Juggling can be broadly interpretted to include pretty much any action that controls the motions of flying objects by catching, throwing, or hitting. Thus walking is a kind of self-juggling, with the feet being the objects being juggled!
Empirical and formal analyses of juggling have shown that to obtain stable rhythmic performance, skilled actors obey principles as defined by nonlinear dynamics (Beek, 1989; Schaal, Sternad, & Atkeson, 1996).
These authors found that to be stable, the acceleration of the hands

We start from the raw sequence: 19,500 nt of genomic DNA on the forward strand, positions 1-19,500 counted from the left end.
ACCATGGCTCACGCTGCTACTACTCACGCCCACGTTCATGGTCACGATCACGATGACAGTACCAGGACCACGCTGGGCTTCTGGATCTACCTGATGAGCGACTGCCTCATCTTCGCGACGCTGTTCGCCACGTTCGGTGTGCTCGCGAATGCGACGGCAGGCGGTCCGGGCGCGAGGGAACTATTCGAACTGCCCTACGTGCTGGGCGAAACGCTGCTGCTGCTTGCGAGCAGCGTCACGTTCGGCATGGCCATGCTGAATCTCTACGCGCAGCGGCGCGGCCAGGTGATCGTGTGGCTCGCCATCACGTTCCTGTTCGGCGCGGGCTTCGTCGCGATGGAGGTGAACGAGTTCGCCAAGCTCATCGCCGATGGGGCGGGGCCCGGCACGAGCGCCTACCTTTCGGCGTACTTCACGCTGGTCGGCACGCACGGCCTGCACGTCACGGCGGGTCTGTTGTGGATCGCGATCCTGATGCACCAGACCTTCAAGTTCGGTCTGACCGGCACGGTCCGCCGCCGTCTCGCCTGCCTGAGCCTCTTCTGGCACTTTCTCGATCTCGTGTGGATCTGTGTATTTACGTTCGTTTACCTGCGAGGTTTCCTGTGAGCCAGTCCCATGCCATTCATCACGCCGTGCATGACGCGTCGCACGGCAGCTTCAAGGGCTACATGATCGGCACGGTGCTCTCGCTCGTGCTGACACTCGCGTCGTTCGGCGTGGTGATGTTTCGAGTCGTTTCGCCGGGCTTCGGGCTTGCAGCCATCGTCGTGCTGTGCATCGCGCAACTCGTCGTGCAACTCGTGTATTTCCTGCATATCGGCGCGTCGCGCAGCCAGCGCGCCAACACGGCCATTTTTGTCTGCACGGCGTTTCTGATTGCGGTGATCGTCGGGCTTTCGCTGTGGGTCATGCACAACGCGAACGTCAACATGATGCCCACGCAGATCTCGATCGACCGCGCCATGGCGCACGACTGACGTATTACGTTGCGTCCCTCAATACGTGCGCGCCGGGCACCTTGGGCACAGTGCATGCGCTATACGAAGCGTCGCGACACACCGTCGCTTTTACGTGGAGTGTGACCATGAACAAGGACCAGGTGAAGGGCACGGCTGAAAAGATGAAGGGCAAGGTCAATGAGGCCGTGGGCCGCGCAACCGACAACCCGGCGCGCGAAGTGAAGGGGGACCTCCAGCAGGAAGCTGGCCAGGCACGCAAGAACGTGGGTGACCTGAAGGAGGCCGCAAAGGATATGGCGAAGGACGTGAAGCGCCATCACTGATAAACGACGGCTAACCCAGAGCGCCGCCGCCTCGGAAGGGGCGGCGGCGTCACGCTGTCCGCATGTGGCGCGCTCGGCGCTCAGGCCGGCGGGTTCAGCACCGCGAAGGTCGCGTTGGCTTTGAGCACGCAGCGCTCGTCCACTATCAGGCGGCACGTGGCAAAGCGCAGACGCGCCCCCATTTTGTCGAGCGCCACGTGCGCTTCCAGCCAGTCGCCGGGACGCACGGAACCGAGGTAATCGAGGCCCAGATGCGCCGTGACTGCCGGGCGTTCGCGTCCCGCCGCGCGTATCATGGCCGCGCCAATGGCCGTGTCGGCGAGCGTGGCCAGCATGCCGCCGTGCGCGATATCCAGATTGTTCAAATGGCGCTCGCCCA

(or feet?) has to be negative at the moment of impact: i.e. .
They also found that the standard deviation of the acceleration at impact
was proporational to the acceleration, suggesting a dynamic scaling rule.
They conclude that this is a means by which to perfom the activity with
a minimum of sensory feedback.
S., Sternad, D., & Atkeson, C. G. (1996). One-handed juggling: Dynamical
approaches to a rhythmic task. Journal of
Motor Behavior, 28(2), 165-183.
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